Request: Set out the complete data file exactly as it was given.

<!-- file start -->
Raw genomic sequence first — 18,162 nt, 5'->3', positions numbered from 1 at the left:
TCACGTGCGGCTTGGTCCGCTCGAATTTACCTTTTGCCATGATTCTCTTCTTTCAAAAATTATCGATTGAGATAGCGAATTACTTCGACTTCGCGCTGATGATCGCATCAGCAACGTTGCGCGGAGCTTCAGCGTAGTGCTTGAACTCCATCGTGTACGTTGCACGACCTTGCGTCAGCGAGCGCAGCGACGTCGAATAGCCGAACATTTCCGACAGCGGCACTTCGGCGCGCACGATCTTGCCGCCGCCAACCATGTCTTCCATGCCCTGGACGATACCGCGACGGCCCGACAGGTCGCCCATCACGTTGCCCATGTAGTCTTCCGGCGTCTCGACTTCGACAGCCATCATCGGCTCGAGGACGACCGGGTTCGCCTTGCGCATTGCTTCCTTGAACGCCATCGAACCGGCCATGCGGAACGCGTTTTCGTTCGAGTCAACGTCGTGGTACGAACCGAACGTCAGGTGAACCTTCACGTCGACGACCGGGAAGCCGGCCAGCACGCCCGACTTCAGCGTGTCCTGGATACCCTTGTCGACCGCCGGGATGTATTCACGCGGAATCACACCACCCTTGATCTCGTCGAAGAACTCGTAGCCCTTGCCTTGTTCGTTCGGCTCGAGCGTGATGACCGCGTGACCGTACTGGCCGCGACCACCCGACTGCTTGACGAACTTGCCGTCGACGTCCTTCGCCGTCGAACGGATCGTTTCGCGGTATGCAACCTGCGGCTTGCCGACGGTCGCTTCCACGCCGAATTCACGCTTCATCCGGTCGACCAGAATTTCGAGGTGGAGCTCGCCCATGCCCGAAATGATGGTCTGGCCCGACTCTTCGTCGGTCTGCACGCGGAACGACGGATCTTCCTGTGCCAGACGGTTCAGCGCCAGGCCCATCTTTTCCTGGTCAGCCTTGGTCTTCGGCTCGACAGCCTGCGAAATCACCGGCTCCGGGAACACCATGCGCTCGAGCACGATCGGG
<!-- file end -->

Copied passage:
Raw genomic sequence first — 18,162 nt, 5'->3', positions numbered from 1 at the left:
TCACGTGCGGCTTGGTCCGCTCGAATTTACCTTTTGCCATGATTCTCTTCTTTCAAAAATTATCGATTGAGATAGCGAATTACTTCGACTTCGCGCTGATGATCGCATCAGCAACGTTGCGCGGAGCTTCAGCGTAGTGCTTGAACTCCATCGTGTACGTTGCACGACCTTGCGTCAGCGAGCGCAGCGACGTCGAATAGCCGAACATTTCCGACAGCGGCACTTCGGCGCGCACGATCTTGCCGCCGCCAACCATGTCTTCCATGCCCTGGACGATACCGCGACGGCCCGACAGGTCGCCCATCACGTTGCCCATGTAGTCTTCCGGCGTCTCGACTTCGACAGCCATCATCGGCTCGAGGACGACCGGGTTCGCCTTGCGCATTGCTTCCTTGAACGCCATCGAACCGGCCATGCGGAACGCGTTTTCGTTCGAGTCAACGTCGTGGTACGAACCGAACGTCAGGTGAACCTTCACGTCGACGACCGGGAAGCCGGCCAGCACGCCCGACTTCAGCGTGTCCTGGATACCCTTGTCGACCGCCGGGATGTATTCACGCGGAATCACACCACCCTTGATCTCGTCGAAGAACTCGTAGCCCTTGCCTTGTTCGTTCGGCTCGAGCGTGATGACCGCGTGACCGTACTGGCCGCGACCACCCGACTGCTTGACGAACTTGCCGTCGACGTCCTTCGCCGTCGAACGGATCGTTTCGCGGTATGCAACCTGCGGCTTGCCGACGGTCGCTTCCACGCCGAATTCACGCTTCATCCGGTCGACCAGAATTTCGAGGTGGAGCTCGCCCATGCCCGAAATGATGGTCTGGCCCGACTCTTCGTCGGTCTGCACGCGGAACGACGGATCTTCCTGTGCCAGACGGTTCAGCGCCAGGCCCATCTTTTCCTGGTCAGCCTTGGTCTTCGGCTCGACAGCCTGCGAAATCACCGGCTCCGGGAACACCATGCGCTCGAGCACGATCGGG